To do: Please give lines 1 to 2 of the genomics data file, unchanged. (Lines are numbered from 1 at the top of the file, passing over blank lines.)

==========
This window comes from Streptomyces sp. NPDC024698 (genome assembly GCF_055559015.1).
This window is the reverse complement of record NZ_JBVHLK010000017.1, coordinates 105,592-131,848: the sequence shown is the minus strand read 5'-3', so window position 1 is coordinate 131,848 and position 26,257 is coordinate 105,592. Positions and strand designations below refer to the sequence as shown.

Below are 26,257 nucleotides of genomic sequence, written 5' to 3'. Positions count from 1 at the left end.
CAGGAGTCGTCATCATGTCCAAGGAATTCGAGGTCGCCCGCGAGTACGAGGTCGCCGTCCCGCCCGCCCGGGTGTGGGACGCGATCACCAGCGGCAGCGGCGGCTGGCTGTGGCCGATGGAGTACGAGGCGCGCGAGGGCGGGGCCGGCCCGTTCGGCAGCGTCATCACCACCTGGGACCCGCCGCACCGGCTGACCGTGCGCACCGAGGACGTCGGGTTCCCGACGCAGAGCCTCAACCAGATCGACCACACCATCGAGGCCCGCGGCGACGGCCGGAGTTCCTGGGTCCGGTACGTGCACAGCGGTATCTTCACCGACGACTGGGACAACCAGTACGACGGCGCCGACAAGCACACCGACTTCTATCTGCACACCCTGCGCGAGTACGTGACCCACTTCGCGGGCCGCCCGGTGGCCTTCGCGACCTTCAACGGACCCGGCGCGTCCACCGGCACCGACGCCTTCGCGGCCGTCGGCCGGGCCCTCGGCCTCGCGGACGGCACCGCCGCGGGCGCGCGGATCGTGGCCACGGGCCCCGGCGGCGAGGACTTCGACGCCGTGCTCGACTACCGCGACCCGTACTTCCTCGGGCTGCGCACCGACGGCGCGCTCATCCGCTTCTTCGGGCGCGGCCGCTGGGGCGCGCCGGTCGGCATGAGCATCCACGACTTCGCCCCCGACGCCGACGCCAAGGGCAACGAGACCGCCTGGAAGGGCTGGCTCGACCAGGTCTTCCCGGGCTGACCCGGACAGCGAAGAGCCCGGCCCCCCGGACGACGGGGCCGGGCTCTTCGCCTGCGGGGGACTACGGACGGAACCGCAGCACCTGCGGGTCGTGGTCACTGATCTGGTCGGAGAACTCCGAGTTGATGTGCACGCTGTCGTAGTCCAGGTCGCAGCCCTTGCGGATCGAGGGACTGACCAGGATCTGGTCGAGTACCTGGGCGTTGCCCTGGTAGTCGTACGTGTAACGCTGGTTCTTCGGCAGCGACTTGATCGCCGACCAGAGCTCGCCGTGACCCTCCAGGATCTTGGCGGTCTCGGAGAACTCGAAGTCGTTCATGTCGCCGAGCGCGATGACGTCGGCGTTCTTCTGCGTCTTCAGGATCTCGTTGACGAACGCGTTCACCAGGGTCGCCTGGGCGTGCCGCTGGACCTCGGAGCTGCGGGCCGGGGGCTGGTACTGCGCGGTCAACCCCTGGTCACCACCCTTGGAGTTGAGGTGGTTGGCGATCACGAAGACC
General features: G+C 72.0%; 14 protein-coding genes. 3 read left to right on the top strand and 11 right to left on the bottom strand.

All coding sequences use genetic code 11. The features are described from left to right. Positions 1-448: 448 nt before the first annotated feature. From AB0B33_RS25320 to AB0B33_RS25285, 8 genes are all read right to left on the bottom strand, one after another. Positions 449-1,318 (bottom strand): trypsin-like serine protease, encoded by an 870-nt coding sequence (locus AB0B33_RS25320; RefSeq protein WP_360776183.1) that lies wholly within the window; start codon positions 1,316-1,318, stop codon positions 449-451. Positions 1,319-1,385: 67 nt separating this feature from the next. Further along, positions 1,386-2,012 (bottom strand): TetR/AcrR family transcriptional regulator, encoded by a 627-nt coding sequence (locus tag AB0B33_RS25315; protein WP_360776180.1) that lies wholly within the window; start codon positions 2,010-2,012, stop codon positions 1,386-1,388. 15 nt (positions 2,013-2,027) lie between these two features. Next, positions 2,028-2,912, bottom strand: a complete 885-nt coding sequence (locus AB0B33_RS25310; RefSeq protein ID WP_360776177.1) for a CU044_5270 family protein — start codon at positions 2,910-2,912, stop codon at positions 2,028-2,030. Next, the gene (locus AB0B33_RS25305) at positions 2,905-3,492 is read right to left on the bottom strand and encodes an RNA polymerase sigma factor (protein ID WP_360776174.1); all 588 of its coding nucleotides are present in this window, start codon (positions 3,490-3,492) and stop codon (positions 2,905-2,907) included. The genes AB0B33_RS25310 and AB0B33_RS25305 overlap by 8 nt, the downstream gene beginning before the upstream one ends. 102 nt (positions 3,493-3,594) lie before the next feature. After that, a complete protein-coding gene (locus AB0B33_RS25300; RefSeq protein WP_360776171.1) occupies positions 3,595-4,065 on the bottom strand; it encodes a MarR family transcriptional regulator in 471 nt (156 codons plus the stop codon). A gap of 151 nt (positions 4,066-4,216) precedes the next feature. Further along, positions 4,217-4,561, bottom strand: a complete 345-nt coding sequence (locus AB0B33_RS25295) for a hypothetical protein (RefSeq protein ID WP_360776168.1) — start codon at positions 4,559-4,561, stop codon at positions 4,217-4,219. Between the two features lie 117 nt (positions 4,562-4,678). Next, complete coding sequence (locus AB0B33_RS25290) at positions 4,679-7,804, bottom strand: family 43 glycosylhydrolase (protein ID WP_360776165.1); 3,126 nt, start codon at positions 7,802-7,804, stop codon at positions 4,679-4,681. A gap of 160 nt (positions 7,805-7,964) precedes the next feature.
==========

This window comes from Streptomyces sp. NPDC024698 (genome assembly GCF_055559015.1).
This window is the reverse complement of record NZ_JBVHLK010000017.1, coordinates 105,592-131,848: the sequence shown is the minus strand read 5'-3', so window position 1 is coordinate 131,848 and position 26,257 is coordinate 105,592. Positions and strand designations below refer to the sequence as shown.